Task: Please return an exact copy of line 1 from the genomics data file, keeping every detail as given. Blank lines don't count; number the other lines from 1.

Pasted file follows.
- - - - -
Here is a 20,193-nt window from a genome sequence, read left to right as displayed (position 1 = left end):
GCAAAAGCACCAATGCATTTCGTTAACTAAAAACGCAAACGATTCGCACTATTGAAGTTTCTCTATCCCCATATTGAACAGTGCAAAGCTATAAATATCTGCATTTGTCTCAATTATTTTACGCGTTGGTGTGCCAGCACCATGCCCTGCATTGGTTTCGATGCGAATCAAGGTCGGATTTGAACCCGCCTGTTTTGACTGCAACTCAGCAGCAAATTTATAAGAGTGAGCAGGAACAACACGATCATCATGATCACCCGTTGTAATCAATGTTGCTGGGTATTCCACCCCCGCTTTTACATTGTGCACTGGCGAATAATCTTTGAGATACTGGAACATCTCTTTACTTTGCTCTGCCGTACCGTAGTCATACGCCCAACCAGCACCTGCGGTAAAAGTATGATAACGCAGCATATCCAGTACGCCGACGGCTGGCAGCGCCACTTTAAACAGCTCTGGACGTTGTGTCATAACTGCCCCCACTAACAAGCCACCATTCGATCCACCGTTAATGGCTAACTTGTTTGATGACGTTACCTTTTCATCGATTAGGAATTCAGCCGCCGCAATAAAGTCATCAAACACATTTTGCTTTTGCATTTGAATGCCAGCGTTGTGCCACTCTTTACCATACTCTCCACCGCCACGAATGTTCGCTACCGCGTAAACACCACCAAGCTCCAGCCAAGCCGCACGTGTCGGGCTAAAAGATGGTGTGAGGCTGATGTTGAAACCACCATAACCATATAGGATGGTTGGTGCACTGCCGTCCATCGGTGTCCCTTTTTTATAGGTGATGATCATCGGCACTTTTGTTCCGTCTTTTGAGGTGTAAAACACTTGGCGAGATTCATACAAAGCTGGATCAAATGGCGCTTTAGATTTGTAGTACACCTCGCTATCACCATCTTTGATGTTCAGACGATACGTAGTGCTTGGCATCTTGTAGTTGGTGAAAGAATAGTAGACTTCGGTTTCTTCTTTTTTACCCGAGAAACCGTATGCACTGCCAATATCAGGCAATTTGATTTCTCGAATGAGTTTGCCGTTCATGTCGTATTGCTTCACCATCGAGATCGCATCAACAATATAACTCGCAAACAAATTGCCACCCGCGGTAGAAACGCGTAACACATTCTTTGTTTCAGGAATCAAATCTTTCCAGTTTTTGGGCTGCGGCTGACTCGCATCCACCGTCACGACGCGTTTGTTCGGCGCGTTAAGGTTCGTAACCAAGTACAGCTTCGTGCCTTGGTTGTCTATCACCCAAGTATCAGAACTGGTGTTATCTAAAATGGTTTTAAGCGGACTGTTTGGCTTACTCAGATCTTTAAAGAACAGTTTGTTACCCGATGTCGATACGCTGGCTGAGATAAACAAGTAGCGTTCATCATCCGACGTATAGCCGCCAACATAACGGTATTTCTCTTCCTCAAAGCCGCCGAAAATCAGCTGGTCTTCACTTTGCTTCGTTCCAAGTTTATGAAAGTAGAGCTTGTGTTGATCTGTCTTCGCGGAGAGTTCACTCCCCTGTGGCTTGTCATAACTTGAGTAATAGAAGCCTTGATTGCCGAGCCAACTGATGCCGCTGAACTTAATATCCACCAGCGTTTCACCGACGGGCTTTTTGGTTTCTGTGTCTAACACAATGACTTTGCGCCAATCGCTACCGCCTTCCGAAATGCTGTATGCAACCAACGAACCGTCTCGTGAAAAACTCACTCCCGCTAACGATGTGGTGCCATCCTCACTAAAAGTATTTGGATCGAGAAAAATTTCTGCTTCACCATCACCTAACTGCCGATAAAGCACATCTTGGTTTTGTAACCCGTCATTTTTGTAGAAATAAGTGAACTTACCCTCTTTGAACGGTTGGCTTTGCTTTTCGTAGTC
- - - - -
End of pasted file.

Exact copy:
Here is a 20,193-nt window from a genome sequence, read left to right as displayed (position 1 = left end):